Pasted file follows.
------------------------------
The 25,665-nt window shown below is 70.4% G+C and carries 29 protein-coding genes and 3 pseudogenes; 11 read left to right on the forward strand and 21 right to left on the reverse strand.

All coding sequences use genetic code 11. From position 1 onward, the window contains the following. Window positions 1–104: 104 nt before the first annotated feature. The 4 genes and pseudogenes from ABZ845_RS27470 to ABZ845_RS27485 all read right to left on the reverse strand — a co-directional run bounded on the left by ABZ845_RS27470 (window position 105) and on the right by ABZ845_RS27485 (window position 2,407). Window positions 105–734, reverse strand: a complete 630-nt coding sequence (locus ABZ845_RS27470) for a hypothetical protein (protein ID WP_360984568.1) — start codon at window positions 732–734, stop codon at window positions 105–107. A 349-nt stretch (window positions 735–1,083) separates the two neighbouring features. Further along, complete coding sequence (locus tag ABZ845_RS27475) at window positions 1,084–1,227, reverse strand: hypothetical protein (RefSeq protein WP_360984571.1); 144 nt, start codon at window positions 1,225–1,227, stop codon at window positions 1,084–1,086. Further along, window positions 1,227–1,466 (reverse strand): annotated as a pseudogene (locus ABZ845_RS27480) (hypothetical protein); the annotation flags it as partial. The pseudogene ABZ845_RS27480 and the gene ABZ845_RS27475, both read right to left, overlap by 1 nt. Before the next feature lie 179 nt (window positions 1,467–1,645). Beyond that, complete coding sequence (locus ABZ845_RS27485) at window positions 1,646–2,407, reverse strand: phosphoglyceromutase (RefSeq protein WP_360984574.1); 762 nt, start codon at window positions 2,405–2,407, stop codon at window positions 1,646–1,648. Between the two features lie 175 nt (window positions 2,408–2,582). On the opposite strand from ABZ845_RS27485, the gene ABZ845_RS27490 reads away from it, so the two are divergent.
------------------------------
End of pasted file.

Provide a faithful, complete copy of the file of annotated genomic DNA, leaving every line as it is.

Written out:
The 25,665-nt window shown below is 70.4% G+C and carries 29 protein-coding genes and 3 pseudogenes; 11 read left to right on the forward strand and 21 right to left on the reverse strand.

All coding sequences use genetic code 11. From position 1 onward, the window contains the following. Window positions 1–104: 104 nt before the first annotated feature. The 4 genes and pseudogenes from ABZ845_RS27470 to ABZ845_RS27485 all read right to left on the reverse strand — a co-directional run bounded on the left by ABZ845_RS27470 (window position 105) and on the right by ABZ845_RS27485 (window position 2,407). Window positions 105–734, reverse strand: a complete 630-nt coding sequence (locus ABZ845_RS27470) for a hypothetical protein (protein ID WP_360984568.1) — start codon at window positions 732–734, stop codon at window positions 105–107. A 349-nt stretch (window positions 735–1,083) separates the two neighbouring features. Further along, complete coding sequence (locus tag ABZ845_RS27475) at window positions 1,084–1,227, reverse strand: hypothetical protein (RefSeq protein WP_360984571.1); 144 nt, start codon at window positions 1,225–1,227, stop codon at window positions 1,084–1,086. Further along, window positions 1,227–1,466 (reverse strand): annotated as a pseudogene (locus ABZ845_RS27480) (hypothetical protein); the annotation flags it as partial. The pseudogene ABZ845_RS27480 and the gene ABZ845_RS27475, both read right to left, overlap by 1 nt. Before the next feature lie 179 nt (window positions 1,467–1,645). Beyond that, complete coding sequence (locus ABZ845_RS27485) at window positions 1,646–2,407, reverse strand: phosphoglyceromutase (RefSeq protein WP_360984574.1); 762 nt, start codon at window positions 2,405–2,407, stop codon at window positions 1,646–1,648. Between the two features lie 175 nt (window positions 2,408–2,582). On the opposite strand from ABZ845_RS27485, the gene ABZ845_RS27490 reads away from it, so the two are divergent.